“Jews make movies about war.” Fact: counting all war movies made from the 1970s to the present, Jewish directors and producers were involved with roughly 10 percent of them. The largest number of the most popular and acclaimed war movies were made by leading non-Jewish directors such as Martin Scorsese, Hal Ashby, Clint Eastwood, Francis Ford Coppola, Brian de Palma, and Oliver Stone.
“In the case of Kissinger, we helped escalate a war.” Fact: Kissinger was one of the players; the most prominent men in charge during the Vietnam War were Richard Nixon (Quaker), Lyndon Johnson (Baptist), John F. Kennedy (Catholic), and Robert McNamara (Protestant). To relate one’s religion to the blame for the war is a bigoted and ignorant statement. I mention the religion of the main players to show that point.
“We prefer to leave the fighting of wars to the Gentiles.” Fact: as mentioned previously, Jews have served far in excess of their percentage of the population. I would suggest that Mr. Chasnoff visit the Normandy Military Cemetery in France or the Arlington National Cemetery and count the many Jewish stars at these sites. These honored fighting men rest alongside their Gentile brethren.
The Pennsylvania Gazette owes an apology to the many Jewish alumni of the University along with an apology to all alumni of goodwill who are offended by this article. Nothing less would be appropriate.
Barry Gordon WG’57 Rockville, MD
Joel Chasnoff admits that he looked like a clown in his military uniform. He is a clown, pretending to be something—i.e., a proud Jew—when, in fact, he is a self-hating Jew.
He falsely claims that American Jews do not serve in our country’s military. Allow us to correct Mr. Chasnoff’s lie. Jews have fought in all of America’s wars, often in proportions greater than their percentage of the population.
Chasnoff mocks the Jewish-American doctors, lawyers, and professors who look “Jewish,” a la Joseph Goebbels. He suggests that the root of the problem in the Middle East is the Israelis’ hatred of the Arabs (or is it the pro-Israel fear-mongering fundraisers?), ignoring the violence, wars, and terrorism of the last 100 years. He calls the Israeli raid on Entebbe in 1976 “infamous,” while claiming to admire Yoni Netanyahu. Puzzling, or perhaps Chasnoff doesn’t know the meaning of the word.
Chasnoff is a disgrace to the Solomon Schechter School and the university that educated him.
Rochelle Hirshey Wolf G’81
Lt. Nelson M. Wolf (MC) USNR (ret) C’64 Wynnewood, PA
Acronyms: Use With Care
In the more than 20 years since I was last employed at Penn I have counted on the Gazette to keep me apprised of developments at the University.
I do need to point out the sometimes dangerous, or embarrassing, downside of our American propensity to create acronyms to communicate. We all know what UN, or IBM, or NFL, or numerous other comparable acronyms mean. But as anyone who has lived abroad, studied a variety of languages, or simply traveled can tell you, acronyms can mean one thing to the creator, but something very different for someone else when that acronym has an actual meaning.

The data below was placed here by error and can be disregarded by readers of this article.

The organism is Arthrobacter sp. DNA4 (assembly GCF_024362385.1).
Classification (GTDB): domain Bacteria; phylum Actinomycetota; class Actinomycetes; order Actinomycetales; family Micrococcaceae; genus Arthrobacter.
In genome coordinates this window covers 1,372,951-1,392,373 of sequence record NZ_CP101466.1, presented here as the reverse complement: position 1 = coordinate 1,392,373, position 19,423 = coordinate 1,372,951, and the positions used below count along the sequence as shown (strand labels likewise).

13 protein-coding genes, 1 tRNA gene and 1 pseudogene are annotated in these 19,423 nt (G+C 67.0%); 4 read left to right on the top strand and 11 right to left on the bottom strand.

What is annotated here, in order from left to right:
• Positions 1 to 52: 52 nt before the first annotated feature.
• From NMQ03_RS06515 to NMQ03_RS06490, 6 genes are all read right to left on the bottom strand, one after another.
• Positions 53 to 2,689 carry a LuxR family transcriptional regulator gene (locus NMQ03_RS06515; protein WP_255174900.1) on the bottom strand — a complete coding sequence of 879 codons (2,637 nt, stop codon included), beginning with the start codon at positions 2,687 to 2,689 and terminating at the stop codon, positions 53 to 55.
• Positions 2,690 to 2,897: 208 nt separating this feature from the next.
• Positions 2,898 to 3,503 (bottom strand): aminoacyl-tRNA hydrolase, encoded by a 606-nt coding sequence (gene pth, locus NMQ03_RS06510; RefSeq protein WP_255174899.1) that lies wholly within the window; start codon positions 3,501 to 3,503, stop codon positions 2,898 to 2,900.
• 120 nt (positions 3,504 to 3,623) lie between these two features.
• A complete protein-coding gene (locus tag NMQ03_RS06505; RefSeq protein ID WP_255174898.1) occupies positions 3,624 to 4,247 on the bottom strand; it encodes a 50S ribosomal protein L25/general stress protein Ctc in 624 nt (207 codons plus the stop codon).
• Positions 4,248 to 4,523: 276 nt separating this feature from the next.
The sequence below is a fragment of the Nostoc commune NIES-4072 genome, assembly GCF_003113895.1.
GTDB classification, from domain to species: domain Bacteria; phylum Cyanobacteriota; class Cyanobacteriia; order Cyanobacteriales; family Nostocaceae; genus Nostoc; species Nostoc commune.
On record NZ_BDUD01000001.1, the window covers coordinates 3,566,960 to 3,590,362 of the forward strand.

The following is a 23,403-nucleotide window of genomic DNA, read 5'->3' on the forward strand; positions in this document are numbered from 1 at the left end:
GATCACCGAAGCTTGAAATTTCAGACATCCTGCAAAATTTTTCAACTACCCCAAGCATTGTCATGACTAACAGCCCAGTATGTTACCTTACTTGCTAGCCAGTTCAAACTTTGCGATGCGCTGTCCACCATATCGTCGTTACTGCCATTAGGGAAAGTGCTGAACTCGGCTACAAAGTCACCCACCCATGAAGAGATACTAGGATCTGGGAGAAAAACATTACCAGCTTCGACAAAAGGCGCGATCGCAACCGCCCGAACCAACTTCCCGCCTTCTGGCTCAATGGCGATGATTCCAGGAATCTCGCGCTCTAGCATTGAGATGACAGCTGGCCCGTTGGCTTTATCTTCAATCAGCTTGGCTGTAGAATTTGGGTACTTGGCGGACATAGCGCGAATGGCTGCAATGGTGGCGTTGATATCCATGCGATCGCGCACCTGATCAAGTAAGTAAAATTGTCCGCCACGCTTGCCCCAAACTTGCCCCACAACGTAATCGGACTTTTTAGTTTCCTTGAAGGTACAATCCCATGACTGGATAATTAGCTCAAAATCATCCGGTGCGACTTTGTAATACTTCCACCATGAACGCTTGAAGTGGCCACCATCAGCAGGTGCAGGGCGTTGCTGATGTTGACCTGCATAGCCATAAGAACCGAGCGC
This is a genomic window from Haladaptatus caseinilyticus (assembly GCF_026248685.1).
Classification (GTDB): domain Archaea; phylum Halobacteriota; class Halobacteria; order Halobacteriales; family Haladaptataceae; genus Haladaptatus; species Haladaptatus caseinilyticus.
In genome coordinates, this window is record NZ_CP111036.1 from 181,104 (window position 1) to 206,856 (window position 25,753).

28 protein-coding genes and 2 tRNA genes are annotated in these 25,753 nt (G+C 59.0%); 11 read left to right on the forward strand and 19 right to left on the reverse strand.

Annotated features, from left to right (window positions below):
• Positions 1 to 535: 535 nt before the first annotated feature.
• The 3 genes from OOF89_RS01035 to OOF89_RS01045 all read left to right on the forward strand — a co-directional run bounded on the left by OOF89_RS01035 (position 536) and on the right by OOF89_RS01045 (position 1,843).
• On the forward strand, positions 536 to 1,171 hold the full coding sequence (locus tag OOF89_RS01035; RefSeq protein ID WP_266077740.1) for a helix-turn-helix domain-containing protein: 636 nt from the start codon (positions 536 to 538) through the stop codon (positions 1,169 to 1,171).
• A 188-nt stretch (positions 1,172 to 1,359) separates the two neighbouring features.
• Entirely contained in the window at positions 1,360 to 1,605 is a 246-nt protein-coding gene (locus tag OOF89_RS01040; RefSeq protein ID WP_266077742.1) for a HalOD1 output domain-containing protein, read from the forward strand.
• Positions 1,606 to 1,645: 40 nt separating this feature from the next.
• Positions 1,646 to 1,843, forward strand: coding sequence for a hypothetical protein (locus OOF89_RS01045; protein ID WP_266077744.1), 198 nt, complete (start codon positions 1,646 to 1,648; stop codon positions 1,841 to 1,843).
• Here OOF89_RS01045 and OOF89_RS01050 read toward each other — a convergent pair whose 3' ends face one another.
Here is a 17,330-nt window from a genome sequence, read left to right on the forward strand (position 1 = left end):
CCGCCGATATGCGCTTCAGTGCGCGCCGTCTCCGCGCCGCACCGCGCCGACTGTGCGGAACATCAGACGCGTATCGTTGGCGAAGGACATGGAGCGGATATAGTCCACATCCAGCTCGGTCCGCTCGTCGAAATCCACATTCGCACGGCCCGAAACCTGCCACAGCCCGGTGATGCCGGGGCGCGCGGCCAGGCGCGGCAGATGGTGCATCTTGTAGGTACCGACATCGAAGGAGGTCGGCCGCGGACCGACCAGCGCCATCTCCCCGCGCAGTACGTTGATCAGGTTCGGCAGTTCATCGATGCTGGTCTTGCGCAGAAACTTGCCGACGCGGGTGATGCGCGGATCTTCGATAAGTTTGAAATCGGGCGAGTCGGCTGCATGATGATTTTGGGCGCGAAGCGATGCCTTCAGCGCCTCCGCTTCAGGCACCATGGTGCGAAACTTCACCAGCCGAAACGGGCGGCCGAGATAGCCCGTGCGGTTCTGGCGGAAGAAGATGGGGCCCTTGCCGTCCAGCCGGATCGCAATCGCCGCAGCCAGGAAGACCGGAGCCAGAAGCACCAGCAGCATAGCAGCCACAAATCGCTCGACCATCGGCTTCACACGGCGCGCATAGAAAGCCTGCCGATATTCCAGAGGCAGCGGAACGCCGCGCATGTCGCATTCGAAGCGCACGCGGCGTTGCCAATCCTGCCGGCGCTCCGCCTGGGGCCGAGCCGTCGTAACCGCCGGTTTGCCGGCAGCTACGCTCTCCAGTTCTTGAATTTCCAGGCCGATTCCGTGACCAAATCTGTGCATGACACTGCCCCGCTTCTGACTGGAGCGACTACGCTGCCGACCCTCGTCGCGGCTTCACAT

May I suggest asking someone from Sweden, or Denmark, what comes to mind when they see the acronym in the headline, “Harnessing PIK Power to Engage Alumni” [“Gazetteer,” Mar|Apr 2010]. (If I may be helpful, the unique Penn acronym is a colloquial term for a certain male anatomical feature.)
Are we to expect a renamed “Poor PIK’s Almanac” in the future?
Thomas T. Winant G’69 Port Saint Lucie, FL
Wind Power Works
In his letter, “Wind Power Facilities Harm the Environment” [Mar|Apr 2010], Arthur Plaxton shows himself to be an anti-capitalism, left-wing reactionary posing as an environmentalist.
He writes: “Are the supposed benefits of generating enough electricity from wind to light parking lots and used-car lots through the middle of the night really worth the loss of Pennsylvania’s vast unspoiled natural beauty?” How about benefits such as hospitals, schools, police and fire stations, air-traffic control, emergency networks, street lights, and all the other lit places—aside from used-car lots—that benefit the community?
Robert M. Rosenthal W’60 Studio City, CA
Bell and Obama
The obituary of Eddie Bell C’54 [Mar|Apr 2010] takes me back to the mid-1950s when he was my husband’s technician at General Electric’s D Street facility prior to completion of the Valley Forge Space Center. During his off-season with the Eagles, Eddie helped construct an experimental shock tube that would contribute mightily to the space race. A competent colleague, he became my husband’s fast friend, so we were initially perplexed when he declined an invitation to dinner.
You see, I grew up in Swarthmore, where the Quaker tradition does not recognize differences in skin color. During WWII, our friends and neighbors took in dozens of Japanese-American children whose parents were committed to detention camps, along with Jewish refugees and those escaping the London Blitz. Lillian Tomita was my dearest ally in Dr. Irwin’s Latin class, and Eva Slavinska, rescued from a concentration camp where she sang in a choir of internees, taught me to jitterbug as the American soldiers had taught her.